While modern-day depictions of wedding planning paints the event as more of an apocalyptic undertaking rather than something that’s easy-as-pie (which, for the record, is actually not easy to bake at all), we’ve found that the process doesn’t have to be like a scene from some B-list horror flick. After a quick chat with CheapOair employee and wedding planner extraordinaire Amanda Killian, we’ve put together a list of the top things to keep in mind before you begin the planning process.

Take it from someone who’s attended weddings in a multitude of wacky locales: from a multi-million dollar affair in the Hamptons to a backyard barbeque to planning her own fairytale event, Amanda knows what she’s talking about and she’s prepared to dish!

Let’s start off with an easy one: describe your wedding in five words.

Best day of my life.

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Should have seen that coming! Okay, let’s dive into the nitty-gritty of it all. What are your top three tips to people about to start planning their wedding?

1. You may have to compromise and there is nothing wrong with that. Some unexpected changes can actually be a blessing in disguise.

2. Your wedding is not just about you. Your soon to be spouse and your guests are just as important to the whole day.

3. Do your homework. Just because it’s a wedding does not mean you should have to pay exorbitantly more than necessary. Shop around and you can find something in your price point.

Okay, so now the person is planning their wedding. What’s the one thing they should keep in mind throughout the process?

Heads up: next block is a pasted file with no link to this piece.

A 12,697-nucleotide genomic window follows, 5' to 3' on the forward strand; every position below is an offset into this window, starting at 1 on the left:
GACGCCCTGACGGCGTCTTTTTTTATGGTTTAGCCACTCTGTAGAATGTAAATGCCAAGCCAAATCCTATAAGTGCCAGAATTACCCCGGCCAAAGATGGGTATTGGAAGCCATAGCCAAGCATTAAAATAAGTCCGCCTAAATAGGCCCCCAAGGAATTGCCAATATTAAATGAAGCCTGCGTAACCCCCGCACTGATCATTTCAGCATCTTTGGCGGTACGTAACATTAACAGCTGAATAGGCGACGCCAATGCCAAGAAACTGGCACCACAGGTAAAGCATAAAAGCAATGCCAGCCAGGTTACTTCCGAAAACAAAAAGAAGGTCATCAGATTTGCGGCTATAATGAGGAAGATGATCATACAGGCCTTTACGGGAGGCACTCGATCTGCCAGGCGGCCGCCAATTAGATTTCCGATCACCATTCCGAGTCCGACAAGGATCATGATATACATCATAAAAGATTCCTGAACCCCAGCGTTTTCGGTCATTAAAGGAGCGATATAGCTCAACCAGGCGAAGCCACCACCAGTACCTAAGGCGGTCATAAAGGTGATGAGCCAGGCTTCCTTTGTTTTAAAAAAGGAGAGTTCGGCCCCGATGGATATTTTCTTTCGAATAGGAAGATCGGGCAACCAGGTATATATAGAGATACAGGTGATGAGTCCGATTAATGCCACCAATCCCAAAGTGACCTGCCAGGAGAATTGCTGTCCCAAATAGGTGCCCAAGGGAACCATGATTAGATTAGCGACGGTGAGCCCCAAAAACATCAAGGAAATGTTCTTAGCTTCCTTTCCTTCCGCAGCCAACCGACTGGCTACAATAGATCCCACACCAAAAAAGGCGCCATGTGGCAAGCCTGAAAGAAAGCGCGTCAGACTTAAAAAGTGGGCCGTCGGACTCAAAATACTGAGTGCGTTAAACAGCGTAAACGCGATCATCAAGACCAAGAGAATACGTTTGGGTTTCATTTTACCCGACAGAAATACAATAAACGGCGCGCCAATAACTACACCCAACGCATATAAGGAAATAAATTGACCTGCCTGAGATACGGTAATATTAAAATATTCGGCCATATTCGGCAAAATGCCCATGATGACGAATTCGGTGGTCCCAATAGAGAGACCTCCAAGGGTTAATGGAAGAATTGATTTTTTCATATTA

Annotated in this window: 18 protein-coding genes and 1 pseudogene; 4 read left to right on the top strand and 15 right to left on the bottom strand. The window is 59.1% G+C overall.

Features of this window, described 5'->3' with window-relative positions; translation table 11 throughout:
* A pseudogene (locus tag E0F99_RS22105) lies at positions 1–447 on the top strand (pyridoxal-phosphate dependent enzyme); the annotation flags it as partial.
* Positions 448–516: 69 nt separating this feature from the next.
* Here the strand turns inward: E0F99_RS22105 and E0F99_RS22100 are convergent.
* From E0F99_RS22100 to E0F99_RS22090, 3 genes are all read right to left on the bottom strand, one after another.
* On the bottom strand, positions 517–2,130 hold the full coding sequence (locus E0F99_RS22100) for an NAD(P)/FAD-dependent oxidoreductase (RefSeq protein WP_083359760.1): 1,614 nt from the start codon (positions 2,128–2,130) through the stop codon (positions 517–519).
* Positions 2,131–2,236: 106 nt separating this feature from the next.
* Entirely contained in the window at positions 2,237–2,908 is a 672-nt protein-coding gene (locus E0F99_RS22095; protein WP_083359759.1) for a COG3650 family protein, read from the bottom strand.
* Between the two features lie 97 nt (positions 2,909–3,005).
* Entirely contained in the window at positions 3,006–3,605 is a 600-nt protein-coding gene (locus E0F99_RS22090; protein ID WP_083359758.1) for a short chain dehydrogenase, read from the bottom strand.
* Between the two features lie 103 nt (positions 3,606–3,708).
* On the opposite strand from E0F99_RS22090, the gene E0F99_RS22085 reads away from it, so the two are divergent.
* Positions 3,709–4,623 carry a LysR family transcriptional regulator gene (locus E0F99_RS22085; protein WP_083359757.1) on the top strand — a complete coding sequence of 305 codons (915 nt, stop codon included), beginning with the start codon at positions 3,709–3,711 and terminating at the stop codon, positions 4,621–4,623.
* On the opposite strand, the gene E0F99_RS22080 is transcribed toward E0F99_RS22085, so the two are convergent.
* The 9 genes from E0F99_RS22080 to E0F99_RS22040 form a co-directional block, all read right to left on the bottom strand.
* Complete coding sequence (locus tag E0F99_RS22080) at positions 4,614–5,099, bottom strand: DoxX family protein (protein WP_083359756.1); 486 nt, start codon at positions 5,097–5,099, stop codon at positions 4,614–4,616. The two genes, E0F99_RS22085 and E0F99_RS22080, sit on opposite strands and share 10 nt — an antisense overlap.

Identify the one thing that matters the most to you that you are not willing to compromise on. It could be location, the dress, the food, theme or something as simple as the color scheme. For me, I knew that the food and drinks would be a driving factor and dictate where I would have the reception.

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What are the top things you considered when you first set up your budget?

I knew the church and reception venue would be the most consuming of my budget. The garments were also going to big budget allocation such as the gown, tuxedo, and family attire. Since we were big on the food,  the cake would also be a big budget item.

What things unexpectedly ate up your budget?

Hair and makeup definitely cost more than I had planned. Bridal makeup and hair cost well above a regular hair and makeup job. I also was unaware of how expensive wedding flowers would be and had to adjust the budget based on new considerations.

There are definitely things that add up and costs that basically sneak up on you. Party favors, bubbles, centerpieces, linens, invitations, postage, place cards, bridal party gifts, the license and even requesting a baptismal certificate all contributed to adjustments within the budget.

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Is there anything you would have done differently?

I planned a wedding in 10 months. Looking back, I would have given myself more time to plan.

What would you never change?

I loved the venue of my reception. The pictures look like postcards as the backdrop was the NYC skyline.

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Any stressful moments where you lost your cool?

It is very easy and common for every bride to become overwhelmed. I pride myself on my independence but even I had an overwhelming moment when it came to planning the shower and bachelorette party. I knew I needed to ask for help.